Indigenous Collectives and the Generation and Regeneration of Native History in Colonial Latin America

AHA Session 294
Conference on Latin American History 70
Monday, January 6, 2020: 11:00 AM-12:30 PM
Madison Square (Sheraton New York, Lower Level)
Cynthia Radding, University of North Carolina at Chapel Hill
Cynthia Radding, University of North Carolina at Chapel Hill

Session Abstract

The history of indigenous peoples in Latin America and other regions of the world has conceived of native agency principally in terms of communities and collectives. For the case of the Americas, it is commonly held that in Pre-Columbian times the community was the primary unit of economic production, landholding, ritual, identity, and historical memory. By taking “community” as a given and foregrounding it as the most salient social group, a “before” and “after” view of native history emerged in which the Spanish wars of conquest served as the catalyst for transforming indigenous communities. Well-documented interactions with the newcomers have allowed historians to reconstruct the emergence of institutions that were at once imperial and communal, like the pueblo, cabildo (town council), mission, and cofradía (religious confraternity). These institutions are central to scholarly understandings of what it meant to be “Indian” in colonial Latin America. At the same time, ethnohistorical and philological approaches to native history have underscored continuities in indigenous social and political organization, emphasizing the persistence of a communal ethos that drew upon pre-Columbian forms. Native communities have thus been imagined as unitary and coherent, and along the primary trajectories of continuity and change in relation to a native past before the Spanish invasion.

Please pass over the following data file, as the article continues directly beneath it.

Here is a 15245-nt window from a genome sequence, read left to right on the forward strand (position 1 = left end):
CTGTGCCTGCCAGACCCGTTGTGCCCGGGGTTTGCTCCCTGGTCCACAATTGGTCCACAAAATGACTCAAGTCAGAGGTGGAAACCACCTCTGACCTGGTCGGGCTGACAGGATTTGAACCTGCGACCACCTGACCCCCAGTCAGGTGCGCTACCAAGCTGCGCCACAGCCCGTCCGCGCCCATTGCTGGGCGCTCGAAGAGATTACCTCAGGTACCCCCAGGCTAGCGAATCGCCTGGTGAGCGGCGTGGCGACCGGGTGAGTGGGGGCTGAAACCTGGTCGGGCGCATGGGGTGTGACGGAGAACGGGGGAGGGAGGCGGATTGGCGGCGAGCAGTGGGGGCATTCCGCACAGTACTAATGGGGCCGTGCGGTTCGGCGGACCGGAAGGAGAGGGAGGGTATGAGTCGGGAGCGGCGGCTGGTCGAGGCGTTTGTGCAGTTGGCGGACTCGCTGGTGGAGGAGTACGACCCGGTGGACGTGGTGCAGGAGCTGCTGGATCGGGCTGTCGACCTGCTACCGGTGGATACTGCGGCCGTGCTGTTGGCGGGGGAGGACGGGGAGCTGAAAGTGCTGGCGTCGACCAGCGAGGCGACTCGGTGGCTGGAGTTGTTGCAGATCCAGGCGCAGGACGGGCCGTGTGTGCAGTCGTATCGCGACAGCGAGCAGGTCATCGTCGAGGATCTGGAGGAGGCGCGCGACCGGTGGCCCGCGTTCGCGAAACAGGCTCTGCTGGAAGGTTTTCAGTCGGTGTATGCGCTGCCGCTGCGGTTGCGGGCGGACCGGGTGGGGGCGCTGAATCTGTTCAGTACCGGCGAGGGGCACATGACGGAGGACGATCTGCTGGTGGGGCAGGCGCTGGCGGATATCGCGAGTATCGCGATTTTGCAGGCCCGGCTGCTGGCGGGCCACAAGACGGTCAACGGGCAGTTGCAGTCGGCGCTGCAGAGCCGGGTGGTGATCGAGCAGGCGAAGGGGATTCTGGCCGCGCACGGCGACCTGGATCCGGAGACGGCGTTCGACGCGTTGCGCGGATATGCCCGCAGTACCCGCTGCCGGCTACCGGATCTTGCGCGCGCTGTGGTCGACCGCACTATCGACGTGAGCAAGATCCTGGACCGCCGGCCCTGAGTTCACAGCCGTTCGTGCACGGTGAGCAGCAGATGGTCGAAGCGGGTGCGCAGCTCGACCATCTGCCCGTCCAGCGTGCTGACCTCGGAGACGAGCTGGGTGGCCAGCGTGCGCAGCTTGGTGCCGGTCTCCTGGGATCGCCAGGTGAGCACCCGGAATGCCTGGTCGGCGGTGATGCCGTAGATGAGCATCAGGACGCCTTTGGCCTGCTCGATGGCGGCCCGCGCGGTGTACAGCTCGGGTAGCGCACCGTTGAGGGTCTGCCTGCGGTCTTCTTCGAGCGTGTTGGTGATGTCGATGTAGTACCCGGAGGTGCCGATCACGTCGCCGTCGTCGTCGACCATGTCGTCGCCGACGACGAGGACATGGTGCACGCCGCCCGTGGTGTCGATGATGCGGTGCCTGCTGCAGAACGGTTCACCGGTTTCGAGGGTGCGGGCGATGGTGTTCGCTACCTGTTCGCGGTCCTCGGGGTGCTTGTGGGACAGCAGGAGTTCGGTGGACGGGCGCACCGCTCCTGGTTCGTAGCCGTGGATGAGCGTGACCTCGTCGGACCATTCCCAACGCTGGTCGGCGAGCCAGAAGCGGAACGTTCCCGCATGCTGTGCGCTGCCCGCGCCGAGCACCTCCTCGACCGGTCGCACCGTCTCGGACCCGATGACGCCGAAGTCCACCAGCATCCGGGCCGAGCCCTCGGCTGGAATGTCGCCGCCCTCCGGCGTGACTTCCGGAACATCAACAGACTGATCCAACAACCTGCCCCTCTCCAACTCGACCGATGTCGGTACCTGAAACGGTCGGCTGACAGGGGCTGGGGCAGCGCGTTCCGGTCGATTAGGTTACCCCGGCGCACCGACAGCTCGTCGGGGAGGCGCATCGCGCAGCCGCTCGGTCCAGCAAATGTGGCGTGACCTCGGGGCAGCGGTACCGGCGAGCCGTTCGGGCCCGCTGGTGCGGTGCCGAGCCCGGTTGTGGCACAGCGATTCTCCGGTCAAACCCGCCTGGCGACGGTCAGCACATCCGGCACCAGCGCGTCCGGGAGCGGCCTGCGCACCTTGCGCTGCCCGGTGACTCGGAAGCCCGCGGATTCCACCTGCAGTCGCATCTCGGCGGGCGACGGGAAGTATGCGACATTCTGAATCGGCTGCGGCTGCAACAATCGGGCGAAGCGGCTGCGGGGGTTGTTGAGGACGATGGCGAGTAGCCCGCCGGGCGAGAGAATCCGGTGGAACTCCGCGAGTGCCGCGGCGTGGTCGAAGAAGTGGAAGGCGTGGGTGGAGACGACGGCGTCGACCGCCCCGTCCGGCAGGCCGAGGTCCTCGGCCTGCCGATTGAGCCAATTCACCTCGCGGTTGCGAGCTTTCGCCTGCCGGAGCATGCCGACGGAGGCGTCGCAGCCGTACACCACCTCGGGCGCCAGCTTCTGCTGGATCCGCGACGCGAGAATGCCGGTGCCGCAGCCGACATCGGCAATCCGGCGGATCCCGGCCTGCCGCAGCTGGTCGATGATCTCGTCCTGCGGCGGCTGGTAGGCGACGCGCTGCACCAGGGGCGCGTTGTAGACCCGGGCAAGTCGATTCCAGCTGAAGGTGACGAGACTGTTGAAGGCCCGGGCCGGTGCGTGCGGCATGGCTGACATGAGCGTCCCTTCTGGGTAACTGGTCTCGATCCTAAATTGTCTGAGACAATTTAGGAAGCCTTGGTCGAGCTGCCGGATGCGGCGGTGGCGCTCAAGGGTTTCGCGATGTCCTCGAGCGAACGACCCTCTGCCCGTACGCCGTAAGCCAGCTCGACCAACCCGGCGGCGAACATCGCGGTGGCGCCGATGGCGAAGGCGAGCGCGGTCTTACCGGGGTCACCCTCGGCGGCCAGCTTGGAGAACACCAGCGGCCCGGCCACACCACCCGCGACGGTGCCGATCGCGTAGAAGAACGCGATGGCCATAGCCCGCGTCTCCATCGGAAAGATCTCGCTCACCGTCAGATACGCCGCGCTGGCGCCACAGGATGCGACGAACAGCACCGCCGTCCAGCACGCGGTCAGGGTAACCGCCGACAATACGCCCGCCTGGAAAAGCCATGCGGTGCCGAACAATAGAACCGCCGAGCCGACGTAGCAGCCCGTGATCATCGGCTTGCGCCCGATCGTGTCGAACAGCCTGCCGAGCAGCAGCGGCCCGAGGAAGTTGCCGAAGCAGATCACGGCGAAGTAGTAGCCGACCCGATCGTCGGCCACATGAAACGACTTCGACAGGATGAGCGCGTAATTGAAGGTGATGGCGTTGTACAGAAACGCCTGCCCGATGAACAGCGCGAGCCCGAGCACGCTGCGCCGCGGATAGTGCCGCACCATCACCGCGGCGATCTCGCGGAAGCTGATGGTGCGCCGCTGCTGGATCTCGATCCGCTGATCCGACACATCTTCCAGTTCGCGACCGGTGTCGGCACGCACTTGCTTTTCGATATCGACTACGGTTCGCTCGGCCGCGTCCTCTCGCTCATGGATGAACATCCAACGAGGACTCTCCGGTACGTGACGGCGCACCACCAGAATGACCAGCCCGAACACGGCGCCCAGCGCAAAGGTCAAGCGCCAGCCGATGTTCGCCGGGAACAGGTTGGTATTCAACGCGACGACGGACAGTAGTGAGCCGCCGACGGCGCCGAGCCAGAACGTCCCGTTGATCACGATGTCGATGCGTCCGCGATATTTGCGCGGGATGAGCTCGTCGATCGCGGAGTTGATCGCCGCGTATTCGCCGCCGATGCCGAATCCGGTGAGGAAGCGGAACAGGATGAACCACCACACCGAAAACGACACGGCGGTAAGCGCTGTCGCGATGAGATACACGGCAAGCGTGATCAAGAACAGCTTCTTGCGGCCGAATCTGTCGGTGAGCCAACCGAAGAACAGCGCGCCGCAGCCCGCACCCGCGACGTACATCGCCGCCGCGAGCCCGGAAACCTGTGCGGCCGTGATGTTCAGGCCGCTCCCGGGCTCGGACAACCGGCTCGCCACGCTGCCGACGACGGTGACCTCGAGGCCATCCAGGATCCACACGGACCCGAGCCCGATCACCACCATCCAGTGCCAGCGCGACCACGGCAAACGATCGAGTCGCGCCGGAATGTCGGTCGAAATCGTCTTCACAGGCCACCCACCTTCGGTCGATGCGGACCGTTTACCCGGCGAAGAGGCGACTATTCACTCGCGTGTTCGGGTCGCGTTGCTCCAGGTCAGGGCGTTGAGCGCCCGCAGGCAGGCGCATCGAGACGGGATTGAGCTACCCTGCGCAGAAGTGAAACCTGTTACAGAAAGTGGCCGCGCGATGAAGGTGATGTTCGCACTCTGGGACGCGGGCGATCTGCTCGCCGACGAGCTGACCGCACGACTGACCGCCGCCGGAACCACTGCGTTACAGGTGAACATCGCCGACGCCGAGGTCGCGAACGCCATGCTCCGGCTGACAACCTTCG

This panel seeks to rethink indigenous forms of collectivity and collective enterprises during the colonial period in distinct regions of Latin America in a way that moves beyond community and convetional periodization marked by the watershed of conquest. Land claims and boundary drawing, modified inheritance customs, war and rebellion; demands for tribute and labor; Christian evangelization; population fluctuations; the expansion of commercial livestock and haciendas; migration; urbanization – all of these processes required native peoples to generate and regenerate new collectivities that drew upon local and indigenous forms of labor and land tenure, Spanish laws, native forms of governance, perceptions of the sacred, and other peoples’ pasts (like that of medieval Jews, Muslims, or Ancient Greeks). At the same time, the meaning of “we” changed as indigenous peoples redefined themselves in relation to Spaniards, mestizos, African-descended peoples, and other native groups. Panelists will present research on native collectivities unknown or unconsidered, created for particular purposes. What kinds of ideas nourished these collectivities? How were they produced and their boundaries defined? What kinds of internal hierarchies did they engender, and how did they relate to other social groups and institutions? How might their creation inspire us to think more broadly about the making of collective identity in the early modern world, and the range of native peoples’ agency and social action? Our objective is to re-imagine native collectives within communities and beyond, in a dynamic process of formation and re-formation over centuries of colonialism.

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